I am delighted to report that the play is really starting to blossom. We’re off book now so there’s no more heads down in scripts and we can play off of each other in a much more organic way. There’s facial expressions and emotional inflection where there wasn’t before. We’re moving past the point of delivering lines and actually interacting with each other and it’s adding so many layers to the scenes that it’s making me giddy. I walk off stage now seething over the nerve of the character I converse with and it takes me a second to step back out of my enraged character. I can’t tell you how fun that is.
We’re also starting to get a feel for the concrete details of the set. The play is set in 1850 so all of us ladies walk around in these giant hoop skirts and it becomes a gymnastic enterprise to negotiate the tight spaces backstage or fit two of us on the couch at the same time. And sitting down so that the hoops don’t pop up in your face takes some practice. It’s definitely not the norm for my life and I’m enjoying it immensely.
Plus we’re starting to get props in place so timing becomes more important and blocking makes more sense in a concrete way. When I came in tonight there were framed pictures, ceramic lanterns and other decorations scattered about and a silver haired woman was sorting through everything with the director to pick out what we’ll use. I’m not lifting up air when I comment on that picture, the girl who plays the maid is bringing in lamps and trays, there’s a real cord to pull for the bell.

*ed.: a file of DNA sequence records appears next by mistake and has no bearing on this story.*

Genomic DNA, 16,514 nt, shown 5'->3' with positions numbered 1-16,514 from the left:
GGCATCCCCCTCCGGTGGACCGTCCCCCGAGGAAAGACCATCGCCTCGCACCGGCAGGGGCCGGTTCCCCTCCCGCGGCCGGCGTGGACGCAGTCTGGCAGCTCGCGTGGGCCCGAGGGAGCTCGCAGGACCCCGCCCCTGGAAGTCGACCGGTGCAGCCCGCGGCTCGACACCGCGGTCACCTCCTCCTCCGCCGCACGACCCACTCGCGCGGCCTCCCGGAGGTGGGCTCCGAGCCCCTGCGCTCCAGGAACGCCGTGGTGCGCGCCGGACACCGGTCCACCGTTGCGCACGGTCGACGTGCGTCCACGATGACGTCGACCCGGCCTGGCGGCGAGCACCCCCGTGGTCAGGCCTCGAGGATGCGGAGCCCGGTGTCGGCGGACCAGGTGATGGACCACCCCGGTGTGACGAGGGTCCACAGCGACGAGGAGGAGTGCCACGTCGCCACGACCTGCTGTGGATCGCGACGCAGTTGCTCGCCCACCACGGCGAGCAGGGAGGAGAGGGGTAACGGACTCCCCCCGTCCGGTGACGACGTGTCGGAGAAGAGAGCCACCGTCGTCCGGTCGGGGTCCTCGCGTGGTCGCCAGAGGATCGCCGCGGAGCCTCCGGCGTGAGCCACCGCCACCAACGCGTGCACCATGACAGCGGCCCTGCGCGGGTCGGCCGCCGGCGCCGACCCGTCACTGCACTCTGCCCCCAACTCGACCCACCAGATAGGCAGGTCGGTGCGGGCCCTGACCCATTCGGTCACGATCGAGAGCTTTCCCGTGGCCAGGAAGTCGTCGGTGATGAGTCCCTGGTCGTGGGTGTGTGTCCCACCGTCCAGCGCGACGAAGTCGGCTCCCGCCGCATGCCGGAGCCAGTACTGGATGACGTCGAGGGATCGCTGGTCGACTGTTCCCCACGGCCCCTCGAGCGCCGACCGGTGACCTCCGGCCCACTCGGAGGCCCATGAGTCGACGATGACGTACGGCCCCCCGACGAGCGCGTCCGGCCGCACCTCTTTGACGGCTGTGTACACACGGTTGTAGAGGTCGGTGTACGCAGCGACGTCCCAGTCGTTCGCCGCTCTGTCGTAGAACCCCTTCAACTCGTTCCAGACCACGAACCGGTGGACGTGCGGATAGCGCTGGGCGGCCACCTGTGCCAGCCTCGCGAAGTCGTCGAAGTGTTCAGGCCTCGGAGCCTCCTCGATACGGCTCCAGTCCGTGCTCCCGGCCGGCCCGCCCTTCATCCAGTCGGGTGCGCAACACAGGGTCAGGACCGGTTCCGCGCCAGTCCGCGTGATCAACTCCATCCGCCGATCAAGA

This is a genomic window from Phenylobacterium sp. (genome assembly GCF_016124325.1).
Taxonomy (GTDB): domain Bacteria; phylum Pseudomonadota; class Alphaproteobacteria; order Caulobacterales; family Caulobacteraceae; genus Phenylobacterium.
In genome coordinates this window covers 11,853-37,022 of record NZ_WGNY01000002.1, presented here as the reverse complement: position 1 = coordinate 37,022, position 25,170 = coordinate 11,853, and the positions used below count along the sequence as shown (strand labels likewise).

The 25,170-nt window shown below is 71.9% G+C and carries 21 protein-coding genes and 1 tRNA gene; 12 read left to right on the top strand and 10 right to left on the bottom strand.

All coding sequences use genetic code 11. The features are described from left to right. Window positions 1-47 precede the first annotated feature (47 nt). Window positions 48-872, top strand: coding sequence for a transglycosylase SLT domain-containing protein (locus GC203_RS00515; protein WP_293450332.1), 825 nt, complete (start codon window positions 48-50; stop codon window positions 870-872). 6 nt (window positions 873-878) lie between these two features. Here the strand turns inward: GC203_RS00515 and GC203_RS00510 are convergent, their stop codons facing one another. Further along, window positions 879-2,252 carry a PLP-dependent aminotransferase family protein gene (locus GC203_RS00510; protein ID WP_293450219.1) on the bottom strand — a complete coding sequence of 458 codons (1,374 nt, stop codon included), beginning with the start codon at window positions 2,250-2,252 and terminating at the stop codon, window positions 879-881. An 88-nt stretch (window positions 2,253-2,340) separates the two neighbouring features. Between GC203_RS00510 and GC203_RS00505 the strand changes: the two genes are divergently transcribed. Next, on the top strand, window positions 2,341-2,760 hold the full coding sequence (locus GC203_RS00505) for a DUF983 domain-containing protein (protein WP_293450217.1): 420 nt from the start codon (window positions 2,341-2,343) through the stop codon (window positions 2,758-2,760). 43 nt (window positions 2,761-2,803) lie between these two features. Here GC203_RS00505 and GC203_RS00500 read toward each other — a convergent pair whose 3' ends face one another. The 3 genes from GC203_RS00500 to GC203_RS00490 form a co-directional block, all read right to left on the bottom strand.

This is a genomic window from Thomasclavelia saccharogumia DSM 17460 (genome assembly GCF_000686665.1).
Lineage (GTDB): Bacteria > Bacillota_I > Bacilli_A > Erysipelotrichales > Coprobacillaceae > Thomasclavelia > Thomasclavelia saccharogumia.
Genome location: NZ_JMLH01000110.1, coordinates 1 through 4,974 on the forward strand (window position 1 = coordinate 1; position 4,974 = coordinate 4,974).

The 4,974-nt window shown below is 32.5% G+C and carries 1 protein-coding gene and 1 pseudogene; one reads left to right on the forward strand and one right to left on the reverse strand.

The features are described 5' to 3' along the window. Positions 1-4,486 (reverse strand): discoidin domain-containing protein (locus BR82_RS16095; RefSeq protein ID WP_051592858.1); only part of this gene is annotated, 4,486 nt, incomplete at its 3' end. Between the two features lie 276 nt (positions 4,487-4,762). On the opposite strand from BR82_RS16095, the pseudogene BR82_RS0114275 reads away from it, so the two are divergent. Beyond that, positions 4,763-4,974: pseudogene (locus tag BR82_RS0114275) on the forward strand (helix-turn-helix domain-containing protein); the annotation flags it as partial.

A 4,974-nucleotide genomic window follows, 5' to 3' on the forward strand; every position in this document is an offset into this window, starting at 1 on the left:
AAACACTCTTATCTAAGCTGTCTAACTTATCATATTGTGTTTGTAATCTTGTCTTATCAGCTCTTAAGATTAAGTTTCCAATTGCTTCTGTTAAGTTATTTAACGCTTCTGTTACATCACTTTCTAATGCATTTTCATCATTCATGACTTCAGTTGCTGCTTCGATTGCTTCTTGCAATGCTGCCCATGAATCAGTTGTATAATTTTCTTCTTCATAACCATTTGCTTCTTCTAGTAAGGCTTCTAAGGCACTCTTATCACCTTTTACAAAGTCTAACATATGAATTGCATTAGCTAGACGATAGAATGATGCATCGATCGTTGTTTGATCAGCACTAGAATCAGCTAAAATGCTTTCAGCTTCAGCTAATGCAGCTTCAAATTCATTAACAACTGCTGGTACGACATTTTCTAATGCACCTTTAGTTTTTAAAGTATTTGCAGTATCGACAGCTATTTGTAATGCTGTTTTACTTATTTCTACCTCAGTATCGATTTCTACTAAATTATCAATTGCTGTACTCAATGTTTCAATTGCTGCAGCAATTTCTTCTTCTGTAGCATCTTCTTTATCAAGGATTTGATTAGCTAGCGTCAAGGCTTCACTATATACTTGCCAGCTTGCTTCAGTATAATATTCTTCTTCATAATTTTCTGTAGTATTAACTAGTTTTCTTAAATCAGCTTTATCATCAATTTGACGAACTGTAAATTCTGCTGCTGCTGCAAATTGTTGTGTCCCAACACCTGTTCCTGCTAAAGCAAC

I wrote my bio for the program and a delightfully flighty woman took our photos for the press release as we ran our scenes this evening. There are little postcards with the play dates and cast list to hand out to friends and family. Our show premier is on the calendar for only a few short weeks away and I see it every time I write a reminder down on my phone. I’m starting to train my eyes to wander over the empty seats as if there were people looking back at me when I perform. Soon enough the director will be sitting in the back row telling us “louder!” because he can’t hear us. We’re getting the action of the scene down and starting to tweak the performance for an audience.
The magic of theater that people talk about as if it were an addictive nectar is starting to come out for real and I can’t help but be a little awe struck. Having been out of the loop for so long I’d forgotten how exhilarating the whole thing can be. But I’m remembering why I loved all this so much.
My task now is to try to soak up every wonderful minute of this and not lose it in the momentum as we speed toward opening night. To remember that the flubbed lines and missed cues are just as delicious as the perfect delivery in front of a live audience. To squeeze every ounce of joy I can get out of it. Easier said than done, of course. But I think I’m doing ok at the moment.